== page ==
Valoissa (In The Lights) is Indica's most impactful album. Here's the sound of a band reborn with turboboost. We might well have wondered what was coming, when we heard that it was being produced by Nightwish's Tuomas Holopainen. Indica have already toured once with Nightwish, and will again this Spring. They clearly get on well, but Nightwish's operatic metal is a very different animal from Indica's melodic pop rock; some must have had visions of The Fly and feared the result would be some strange mutated hybrid. Here's a band who very much want to reach out further; an association with (some would say) Finland's biggest band is obviously a good thing, though not if the music's no good, or they end up a weak imitation. And they wouldn't want to wreck their musical heritage, ie. turn their back on the music which is so special for their earlier fans.
...No worries. None at all. As if they would ever have ended up sounding like Nightwish! No, it's not a 'Nightwish album', as if it ever could have been when you have a band like Indica with such a unique spirit. It's true that, especially as the album opens, with some Oriental swirls and power chords, and later on all sorts of characteristic touches, that you can see their hand in the production, but my feeling is that Tuomas and friends have listened to Indica, understand full well what the soul of their music is, and in the end they've added strength and depth to their sound. As far as I'm concerned, they can come back again.
I've never heard a song from Indica that I've disliked, but I must admit it took me a while to get Pahinta tänään (The Worst Today - sorry, but no one's been able to come up with a good translation of that), I think this was because, the first new single, it seemed so unlike the highly melodic Indica of before, and it felt as if with its more driving beat it didn't have other dimensions. But that empty feeling has gone now I've heard the whole album. It makes so much more sense here; the sound is a part of the album's harder edge, and of course you do pick up extra details when you listen more. It's a good punchy song which is amongst a lot of people's favourites. But there is another out and out rocker on the album, Täältä pois (Away From Here). No, nothing totally uncharacteristic of the band, but it is a new departure and very welcome as far as I'm concerned, building on the grungy flavours of Pahan tarha from the last album. A basically simple song with a bit of bite.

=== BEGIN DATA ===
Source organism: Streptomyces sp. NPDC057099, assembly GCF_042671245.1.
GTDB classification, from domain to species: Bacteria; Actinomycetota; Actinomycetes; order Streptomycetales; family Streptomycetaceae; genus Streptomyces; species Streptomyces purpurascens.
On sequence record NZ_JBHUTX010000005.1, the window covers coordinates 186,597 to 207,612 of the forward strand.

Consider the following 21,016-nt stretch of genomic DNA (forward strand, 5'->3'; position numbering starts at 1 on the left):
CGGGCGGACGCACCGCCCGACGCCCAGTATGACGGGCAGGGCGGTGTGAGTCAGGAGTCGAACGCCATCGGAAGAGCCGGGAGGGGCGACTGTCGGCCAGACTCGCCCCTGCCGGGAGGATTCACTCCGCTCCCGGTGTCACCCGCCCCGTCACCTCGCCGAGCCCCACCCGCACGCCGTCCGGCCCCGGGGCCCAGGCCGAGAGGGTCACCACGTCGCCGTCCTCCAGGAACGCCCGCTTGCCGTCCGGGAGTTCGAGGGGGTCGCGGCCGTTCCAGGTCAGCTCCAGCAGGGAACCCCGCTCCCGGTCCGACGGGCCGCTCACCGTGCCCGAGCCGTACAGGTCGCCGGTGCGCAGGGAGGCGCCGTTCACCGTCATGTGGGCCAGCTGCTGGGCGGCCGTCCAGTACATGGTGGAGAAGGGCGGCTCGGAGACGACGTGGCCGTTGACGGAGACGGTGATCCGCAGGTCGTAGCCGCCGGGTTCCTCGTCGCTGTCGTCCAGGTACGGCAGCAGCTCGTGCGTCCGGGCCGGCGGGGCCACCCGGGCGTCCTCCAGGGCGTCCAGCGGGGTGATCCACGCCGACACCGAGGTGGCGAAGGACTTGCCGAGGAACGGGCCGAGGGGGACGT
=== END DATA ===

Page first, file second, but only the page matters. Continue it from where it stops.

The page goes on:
By and by, the band released a second single, Valoissa itself. I found myself wanting to avoid hearing it, so I could better enjoy the impact of the whole album when that eventually appeared. However, they'd uploaded it to play as the intro for their website's home page, which led to a habit of urgently clicking on to the news page: as a result I kept hearing the same opening notes over and over again, and from those la-la-las I gained a totally misleading impression of what the song was like. I should have reminded myself of the cleverness of Indica's songwriting. It's a thoroughly charming and intricate song, and one of my personal favourites along with Sanoja (Words), Hiljainen maa (Silent Land),
...and the third download single released, 10h myöhässä (10 Hours Late). The video for this is very entertaining, featuring the band rushing about Helsinki, apparently, yes, late. It's a nice contrast to the fantasy and mysteriousness of some of their other shoots - a simple concept, though not with the weirdness of Jonsu herself keeping her eyes closed right until the end. I suspect that's to do with the lyrics, which describe someone out of touch with the world, always late...